Once we have all the pieces figured out and made it’s time to put the chandelier together. We found that over the years on a piece of this type it’s easier to do the initial assembly upside down on the bench. If everything goes together well we add the lights and do another installation in our gallery. We want to make sure everything fits together properly. More importantly we want to make sure there are no surprises for the client.We photograph the piece, crate it up and ship it out.

In addition to the two purple lotus chandeliers we’ve made a dozen or so red, yellow and orange ones for Fogo de Chou and several of different colors schemes for other clients. We have also made well as a 72 inch by 36 inch Lotus for the dining room of a yacht, which I’m sorry to say I don’t have a picture of.


Chandeliers in the home

Below are just a couple of examples of some of the unique chandeliers we’ve produced for homeowners all over the world.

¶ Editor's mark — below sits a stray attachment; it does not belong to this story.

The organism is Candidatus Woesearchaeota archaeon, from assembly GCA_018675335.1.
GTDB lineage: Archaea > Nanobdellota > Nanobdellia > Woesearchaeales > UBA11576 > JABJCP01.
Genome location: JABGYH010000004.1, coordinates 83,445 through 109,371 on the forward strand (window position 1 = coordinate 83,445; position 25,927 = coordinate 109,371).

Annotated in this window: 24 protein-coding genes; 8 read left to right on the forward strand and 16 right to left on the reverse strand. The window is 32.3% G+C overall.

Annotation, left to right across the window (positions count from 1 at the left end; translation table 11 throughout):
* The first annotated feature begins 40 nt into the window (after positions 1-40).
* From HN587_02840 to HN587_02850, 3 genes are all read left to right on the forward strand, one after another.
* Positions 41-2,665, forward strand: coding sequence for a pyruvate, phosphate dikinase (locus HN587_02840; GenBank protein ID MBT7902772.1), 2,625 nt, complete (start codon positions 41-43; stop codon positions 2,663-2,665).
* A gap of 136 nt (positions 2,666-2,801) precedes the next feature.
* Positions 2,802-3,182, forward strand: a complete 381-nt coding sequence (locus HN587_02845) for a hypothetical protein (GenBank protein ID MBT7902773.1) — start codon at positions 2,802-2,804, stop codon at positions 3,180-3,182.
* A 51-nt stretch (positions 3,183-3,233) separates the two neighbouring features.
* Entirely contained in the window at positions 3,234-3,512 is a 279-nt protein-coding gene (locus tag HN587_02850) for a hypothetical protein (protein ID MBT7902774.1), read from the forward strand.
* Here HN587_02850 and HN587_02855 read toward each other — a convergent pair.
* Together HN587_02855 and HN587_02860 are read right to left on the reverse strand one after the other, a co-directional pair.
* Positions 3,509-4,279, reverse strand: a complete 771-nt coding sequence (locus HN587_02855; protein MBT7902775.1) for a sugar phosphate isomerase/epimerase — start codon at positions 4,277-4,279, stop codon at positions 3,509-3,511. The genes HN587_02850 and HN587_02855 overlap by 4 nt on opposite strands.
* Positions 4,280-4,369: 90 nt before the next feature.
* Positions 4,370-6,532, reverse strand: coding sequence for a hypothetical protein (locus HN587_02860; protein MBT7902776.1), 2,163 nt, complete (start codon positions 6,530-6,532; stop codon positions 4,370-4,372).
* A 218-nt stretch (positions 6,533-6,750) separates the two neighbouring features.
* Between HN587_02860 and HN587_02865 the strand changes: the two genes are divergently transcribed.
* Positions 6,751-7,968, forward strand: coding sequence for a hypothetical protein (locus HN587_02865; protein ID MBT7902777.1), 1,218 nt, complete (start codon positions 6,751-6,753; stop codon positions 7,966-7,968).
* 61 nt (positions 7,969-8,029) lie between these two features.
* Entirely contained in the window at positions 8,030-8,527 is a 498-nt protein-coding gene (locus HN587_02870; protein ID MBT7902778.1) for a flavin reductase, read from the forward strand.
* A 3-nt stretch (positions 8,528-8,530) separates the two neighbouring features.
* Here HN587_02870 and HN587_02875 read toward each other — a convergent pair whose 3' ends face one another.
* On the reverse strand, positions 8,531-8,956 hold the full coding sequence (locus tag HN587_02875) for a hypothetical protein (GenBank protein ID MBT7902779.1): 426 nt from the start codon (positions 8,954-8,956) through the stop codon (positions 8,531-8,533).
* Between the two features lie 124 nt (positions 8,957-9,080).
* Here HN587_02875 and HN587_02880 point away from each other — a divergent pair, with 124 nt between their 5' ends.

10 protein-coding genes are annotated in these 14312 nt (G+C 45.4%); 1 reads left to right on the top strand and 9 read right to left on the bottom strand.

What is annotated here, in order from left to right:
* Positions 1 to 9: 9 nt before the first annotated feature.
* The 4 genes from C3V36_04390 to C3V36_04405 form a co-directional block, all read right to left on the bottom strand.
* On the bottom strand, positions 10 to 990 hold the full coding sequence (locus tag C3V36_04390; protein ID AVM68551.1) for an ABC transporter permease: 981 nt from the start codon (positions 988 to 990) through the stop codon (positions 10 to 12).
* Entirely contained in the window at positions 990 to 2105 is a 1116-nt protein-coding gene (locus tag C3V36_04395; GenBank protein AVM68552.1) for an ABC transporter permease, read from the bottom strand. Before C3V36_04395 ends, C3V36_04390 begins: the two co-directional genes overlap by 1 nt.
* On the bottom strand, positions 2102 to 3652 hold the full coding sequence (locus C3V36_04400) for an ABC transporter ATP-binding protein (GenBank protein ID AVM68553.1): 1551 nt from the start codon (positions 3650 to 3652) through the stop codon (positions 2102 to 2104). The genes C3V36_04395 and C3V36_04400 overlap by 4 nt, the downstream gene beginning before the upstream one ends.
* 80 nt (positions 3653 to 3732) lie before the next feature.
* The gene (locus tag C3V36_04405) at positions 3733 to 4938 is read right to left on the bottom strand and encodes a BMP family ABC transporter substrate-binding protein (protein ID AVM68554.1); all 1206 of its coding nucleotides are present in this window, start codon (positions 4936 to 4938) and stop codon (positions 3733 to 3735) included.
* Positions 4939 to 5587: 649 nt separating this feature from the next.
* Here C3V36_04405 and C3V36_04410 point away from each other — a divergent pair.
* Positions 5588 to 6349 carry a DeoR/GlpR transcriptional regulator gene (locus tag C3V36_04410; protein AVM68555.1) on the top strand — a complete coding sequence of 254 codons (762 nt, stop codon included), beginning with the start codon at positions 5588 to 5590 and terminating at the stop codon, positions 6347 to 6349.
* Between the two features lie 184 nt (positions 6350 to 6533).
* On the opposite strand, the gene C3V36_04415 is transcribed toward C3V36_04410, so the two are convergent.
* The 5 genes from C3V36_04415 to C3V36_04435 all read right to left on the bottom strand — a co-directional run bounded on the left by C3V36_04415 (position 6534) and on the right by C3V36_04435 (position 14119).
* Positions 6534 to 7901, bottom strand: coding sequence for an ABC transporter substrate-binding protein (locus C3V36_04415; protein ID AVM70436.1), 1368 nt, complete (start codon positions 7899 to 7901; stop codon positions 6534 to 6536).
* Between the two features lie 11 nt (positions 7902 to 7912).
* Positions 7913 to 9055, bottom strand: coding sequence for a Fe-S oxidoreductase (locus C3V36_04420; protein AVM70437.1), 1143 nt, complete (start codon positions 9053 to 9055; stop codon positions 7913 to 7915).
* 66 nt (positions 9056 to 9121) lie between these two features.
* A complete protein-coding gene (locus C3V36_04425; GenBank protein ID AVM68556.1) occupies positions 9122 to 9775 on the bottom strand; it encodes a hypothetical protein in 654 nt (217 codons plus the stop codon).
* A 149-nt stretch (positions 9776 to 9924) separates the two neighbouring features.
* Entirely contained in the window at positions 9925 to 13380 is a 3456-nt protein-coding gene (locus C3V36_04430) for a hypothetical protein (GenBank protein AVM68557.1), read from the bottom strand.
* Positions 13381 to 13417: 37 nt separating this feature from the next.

Someone recently asked me how many chandeliers I’ve made, and I realized that I just didn’t know. Although I believe it’s at least three or four thousand, it would be a lot of work to go back over all those old orders and make a count.  The chandeliers we create for peoples homes are always special because we are, in a sense, being invited into their home. Each space, and each  customer is unique. There’s a special satisfaction that comes from working through the challenges of each persons vision and creating a work of art that’s not only beautiful on it’s own but also in harmony with the home and the taste of those who live there.

Because we build all of the parts for the chandeliers right here at Belle Mead Hot Glass we have the freedom to experiment with shape and color and material until we capture just the right idea.  We have built wall sconces in narrow spaces where it seemed like nothing could give the perfect feel and could possibly fit. We have evoked gondolas and fire and flowers in sizes from under two feet to an illuminated “bonfire” sculpture that was every bit as big as a real bonfire.

Variety is the Key